Open main menu

Polish Committee of National Liberation

A photo of a citizen reading the PKWN Manifesto, used for propaganda purposes
Lands administered by the PKWN in September 1944 (pink)

The Polish Committee of National Liberation (Polish: Polski Komitet Wyzwolenia Narodowego, PKWN), also known as the Lublin Committee, was a governing structure established by the communists in Poland at the later stage of World War II.[1][2][3][4] It was officially proclaimed on 22 July 1944 in Chełm, installed on 26 July in Lublin and placed formally under the direction of the State National Council (Krajowa Rada Narodowa, KRN). The PKWN was a provisional entity functioning in opposition to the Polish government-in-exile, the internationally recognized government of Poland. The PKWN exercised control over Polish territory retaken from Nazi Germany by the Soviet Red Army and the Polish People's Army. It was sponsored and controlled by the Soviet Union and dominated by Polish communists.[5]

Contents

FormationEdit

At the time of the formation of the PKWN, the principal Polish authority in German-occupied Poland was the Polish Underground State network of organizations loyal to the Polish government-in-exile, resident in London. As the Red Army, fighting Nazi German forces, entered the Polish territory, Joseph Stalin and the Polish communists proceeded with the establishment of a rival executive authority, one that they could control.[5]

The PKWN was formed in negotiations involving primarily the main Polish communist organizations, the Union of Polish Patriots (ZPP) and the Polish Workers' Party (PPR).[6] The Polish communist movement had been decimated during the Soviet purges in the 1930s, but revived under Stalin's auspices beginning in 1940.[7][8][9] The PPR was a new party organized in occupied Poland, the ZPP originated during the war in the Soviet Union. The PPR had already established in Warsaw a conspiratorial State National Council (KRN), which they declared to be the wartime national parliament.[10] Because of war-related obstacles, the communist leaders arriving from Warsaw (the PPR delegation that included Władysław Gomułka and Bolesław Bierut) reached Lublin only on 31 July, and attained full agreement with the group from Moscow (ZPP) on 15 August. The documents they produced were antedated to 21 July to comply with the declarations issued as of 22 July.[6]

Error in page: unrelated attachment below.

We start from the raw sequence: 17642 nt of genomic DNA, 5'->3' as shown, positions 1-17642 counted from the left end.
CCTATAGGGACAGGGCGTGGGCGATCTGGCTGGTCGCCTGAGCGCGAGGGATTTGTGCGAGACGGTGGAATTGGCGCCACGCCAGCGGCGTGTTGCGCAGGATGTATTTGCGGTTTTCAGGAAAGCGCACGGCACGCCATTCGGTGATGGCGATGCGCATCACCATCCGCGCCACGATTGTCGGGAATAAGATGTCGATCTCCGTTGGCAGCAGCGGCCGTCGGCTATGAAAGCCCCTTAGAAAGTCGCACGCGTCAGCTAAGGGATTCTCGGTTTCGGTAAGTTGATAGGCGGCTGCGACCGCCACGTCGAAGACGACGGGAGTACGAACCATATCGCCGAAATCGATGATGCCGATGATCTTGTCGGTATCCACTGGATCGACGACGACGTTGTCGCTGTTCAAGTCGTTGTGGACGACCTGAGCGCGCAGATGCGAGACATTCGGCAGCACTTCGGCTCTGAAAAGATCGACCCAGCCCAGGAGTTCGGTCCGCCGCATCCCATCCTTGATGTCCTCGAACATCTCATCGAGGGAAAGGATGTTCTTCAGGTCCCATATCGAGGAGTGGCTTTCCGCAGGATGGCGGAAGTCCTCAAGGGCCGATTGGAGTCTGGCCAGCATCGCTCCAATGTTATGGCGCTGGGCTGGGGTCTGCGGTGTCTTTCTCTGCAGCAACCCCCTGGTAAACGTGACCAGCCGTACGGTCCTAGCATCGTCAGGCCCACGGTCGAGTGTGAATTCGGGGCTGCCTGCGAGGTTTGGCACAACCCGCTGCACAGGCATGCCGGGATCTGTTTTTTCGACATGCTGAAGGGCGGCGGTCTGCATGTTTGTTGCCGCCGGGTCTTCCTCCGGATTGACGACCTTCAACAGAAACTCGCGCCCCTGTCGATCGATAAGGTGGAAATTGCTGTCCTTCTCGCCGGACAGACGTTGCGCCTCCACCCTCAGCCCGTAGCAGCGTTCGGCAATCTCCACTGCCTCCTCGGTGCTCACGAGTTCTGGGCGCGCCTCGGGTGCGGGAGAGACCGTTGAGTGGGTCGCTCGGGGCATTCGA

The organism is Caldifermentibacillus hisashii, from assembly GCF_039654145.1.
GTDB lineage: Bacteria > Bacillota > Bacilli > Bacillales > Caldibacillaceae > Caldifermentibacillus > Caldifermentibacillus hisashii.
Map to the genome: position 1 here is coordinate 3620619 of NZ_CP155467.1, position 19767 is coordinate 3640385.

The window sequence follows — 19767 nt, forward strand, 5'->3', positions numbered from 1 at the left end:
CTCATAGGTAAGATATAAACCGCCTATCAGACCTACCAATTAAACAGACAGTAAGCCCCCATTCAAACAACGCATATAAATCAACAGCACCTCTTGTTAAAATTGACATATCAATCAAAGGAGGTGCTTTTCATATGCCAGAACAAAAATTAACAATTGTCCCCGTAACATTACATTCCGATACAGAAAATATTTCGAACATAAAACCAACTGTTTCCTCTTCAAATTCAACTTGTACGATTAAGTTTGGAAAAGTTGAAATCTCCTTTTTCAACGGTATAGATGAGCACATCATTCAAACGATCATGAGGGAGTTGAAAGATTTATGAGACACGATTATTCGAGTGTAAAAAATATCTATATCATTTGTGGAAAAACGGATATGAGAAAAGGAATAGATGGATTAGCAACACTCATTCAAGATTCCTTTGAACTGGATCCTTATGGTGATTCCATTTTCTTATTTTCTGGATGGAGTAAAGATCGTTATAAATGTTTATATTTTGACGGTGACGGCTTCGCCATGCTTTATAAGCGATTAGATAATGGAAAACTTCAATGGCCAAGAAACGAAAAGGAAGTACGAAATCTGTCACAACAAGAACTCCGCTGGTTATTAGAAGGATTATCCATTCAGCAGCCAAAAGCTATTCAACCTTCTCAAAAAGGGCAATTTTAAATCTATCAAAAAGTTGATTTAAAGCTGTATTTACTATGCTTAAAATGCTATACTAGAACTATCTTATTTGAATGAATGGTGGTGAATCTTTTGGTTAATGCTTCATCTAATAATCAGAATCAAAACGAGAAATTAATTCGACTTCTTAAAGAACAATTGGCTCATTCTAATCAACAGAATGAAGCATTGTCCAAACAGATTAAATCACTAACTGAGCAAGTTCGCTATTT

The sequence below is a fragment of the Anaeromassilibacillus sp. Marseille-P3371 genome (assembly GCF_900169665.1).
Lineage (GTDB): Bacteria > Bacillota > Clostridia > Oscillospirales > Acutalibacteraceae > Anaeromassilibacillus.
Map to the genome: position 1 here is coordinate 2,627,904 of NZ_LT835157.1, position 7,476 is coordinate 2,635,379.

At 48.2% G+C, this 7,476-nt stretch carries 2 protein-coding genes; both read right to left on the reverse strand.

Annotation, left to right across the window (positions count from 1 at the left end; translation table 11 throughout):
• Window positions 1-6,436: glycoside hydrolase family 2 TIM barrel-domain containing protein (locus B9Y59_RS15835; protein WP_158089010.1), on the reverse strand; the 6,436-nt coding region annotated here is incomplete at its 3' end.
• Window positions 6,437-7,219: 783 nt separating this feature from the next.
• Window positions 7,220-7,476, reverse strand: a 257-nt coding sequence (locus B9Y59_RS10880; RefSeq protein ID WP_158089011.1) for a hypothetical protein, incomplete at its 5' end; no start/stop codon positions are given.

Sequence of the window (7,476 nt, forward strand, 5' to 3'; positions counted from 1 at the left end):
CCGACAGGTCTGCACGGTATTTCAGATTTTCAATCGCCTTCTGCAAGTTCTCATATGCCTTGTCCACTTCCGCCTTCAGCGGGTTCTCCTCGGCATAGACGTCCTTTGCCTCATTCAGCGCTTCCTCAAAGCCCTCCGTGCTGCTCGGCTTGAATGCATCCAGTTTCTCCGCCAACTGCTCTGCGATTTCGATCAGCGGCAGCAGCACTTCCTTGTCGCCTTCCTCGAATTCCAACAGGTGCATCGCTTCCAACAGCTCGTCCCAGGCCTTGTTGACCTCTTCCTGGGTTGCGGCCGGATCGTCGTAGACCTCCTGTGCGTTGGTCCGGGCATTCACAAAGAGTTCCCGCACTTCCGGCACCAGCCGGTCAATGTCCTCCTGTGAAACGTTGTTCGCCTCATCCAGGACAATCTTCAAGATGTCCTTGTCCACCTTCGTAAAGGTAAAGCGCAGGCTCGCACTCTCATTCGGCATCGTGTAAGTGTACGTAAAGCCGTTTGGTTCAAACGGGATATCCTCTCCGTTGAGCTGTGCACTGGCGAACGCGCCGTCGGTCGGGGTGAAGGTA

The PKWN Manifesto, proclaimed on 22 July 1944, was outlined in advance in a Radio Moscow broadcast.[6] The PKWN, located in Lublin, became known as the Lublin Committee.[2] While the administrative authority in Poland was granted to the PKWN, many aspects of wartime governance were determined by the Soviet military presence.

As the Red Army and the allied Polish Army moved into the Polish territory, the PKWN expanded its authority within the liberated areas, except for Kresy (prewar eastern Poland), intended by the Allies to be incorporated into the Soviet Union (see Tehran Conference, Yalta Conference).[5][8]

MembershipEdit